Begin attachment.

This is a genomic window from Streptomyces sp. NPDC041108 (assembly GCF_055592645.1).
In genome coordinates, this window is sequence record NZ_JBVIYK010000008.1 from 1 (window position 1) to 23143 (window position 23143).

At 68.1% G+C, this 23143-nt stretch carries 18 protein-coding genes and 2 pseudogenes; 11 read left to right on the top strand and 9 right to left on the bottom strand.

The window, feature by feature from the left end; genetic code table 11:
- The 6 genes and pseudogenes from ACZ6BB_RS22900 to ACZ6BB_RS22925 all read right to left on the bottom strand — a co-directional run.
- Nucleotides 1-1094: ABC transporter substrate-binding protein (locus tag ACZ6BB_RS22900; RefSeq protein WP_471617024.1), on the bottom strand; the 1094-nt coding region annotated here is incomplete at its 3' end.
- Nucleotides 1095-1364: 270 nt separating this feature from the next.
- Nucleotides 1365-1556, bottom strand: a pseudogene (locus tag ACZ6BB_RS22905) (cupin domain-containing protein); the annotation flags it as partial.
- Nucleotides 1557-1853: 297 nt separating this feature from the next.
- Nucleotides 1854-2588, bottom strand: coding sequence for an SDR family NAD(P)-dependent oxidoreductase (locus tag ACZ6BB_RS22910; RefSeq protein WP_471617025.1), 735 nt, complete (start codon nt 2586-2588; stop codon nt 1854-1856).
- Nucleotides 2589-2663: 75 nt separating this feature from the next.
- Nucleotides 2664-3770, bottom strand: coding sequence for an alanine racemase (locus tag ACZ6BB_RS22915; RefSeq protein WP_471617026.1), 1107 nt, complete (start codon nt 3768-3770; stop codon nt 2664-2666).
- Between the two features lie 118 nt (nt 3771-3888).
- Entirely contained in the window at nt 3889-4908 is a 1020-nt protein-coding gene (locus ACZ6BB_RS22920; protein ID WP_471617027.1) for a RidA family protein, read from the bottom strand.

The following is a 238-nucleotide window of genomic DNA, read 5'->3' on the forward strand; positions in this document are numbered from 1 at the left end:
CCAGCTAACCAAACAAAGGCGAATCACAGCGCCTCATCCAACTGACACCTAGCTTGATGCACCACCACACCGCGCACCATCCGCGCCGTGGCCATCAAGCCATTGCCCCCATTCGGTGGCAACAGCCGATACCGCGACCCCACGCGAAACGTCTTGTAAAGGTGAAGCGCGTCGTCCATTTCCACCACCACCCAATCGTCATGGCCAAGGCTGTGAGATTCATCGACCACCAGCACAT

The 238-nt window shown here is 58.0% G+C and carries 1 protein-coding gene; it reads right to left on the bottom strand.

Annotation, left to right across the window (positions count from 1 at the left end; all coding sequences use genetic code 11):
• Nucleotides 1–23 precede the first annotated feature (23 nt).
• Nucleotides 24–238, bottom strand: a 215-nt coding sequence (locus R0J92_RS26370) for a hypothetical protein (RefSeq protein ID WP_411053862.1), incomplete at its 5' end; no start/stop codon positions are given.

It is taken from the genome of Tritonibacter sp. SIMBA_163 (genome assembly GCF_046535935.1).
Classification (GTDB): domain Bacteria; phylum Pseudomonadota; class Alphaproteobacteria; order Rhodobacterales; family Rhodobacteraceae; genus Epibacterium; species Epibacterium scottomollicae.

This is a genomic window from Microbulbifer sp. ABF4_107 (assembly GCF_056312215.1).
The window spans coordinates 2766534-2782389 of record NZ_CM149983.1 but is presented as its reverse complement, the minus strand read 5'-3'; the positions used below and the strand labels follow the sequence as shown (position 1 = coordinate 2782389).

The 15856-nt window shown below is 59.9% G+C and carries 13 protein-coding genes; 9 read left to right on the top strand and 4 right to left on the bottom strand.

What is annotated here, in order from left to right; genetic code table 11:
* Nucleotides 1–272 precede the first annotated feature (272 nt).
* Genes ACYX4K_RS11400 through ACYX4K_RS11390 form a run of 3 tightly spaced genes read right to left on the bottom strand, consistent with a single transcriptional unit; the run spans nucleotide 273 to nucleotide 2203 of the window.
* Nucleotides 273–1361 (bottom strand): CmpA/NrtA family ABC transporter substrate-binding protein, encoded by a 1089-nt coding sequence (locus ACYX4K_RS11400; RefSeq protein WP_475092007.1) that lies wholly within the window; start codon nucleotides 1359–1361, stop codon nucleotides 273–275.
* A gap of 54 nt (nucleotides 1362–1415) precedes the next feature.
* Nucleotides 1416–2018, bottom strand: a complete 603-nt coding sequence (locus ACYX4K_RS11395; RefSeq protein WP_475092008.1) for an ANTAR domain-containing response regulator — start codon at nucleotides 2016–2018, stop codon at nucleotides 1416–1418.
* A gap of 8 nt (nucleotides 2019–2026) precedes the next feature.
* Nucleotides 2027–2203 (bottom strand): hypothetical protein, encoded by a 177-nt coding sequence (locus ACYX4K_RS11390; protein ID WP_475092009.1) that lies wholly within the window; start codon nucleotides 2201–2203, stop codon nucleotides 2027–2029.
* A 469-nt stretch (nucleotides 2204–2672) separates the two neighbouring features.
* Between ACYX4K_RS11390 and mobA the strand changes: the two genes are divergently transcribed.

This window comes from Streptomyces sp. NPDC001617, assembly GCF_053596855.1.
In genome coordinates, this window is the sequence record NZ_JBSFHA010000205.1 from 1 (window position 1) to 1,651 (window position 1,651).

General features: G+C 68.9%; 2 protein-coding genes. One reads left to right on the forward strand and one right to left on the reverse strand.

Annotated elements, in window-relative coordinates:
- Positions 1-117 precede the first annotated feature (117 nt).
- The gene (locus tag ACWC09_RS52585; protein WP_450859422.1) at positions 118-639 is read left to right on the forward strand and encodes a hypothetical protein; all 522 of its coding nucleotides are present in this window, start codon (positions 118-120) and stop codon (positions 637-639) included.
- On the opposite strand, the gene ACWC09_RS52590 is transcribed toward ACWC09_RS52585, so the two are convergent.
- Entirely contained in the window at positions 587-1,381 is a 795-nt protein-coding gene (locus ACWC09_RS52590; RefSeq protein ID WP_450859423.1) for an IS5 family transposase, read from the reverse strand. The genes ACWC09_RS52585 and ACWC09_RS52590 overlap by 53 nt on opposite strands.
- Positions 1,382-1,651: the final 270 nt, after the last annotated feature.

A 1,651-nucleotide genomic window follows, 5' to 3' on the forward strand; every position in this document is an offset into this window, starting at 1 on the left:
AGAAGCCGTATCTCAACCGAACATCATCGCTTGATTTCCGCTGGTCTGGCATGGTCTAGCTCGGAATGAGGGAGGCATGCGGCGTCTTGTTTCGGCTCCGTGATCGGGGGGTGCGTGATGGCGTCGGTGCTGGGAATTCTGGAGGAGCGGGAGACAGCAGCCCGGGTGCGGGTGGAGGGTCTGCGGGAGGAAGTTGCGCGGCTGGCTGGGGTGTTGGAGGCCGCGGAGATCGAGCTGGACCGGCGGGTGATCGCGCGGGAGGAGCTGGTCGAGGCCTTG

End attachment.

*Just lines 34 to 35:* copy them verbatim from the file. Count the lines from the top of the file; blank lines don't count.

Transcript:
* A 469-nt stretch (nucleotides 2204–2672) separates the two neighbouring features.
* Between ACYX4K_RS11390 and mobA the strand changes: the two genes are divergently transcribed.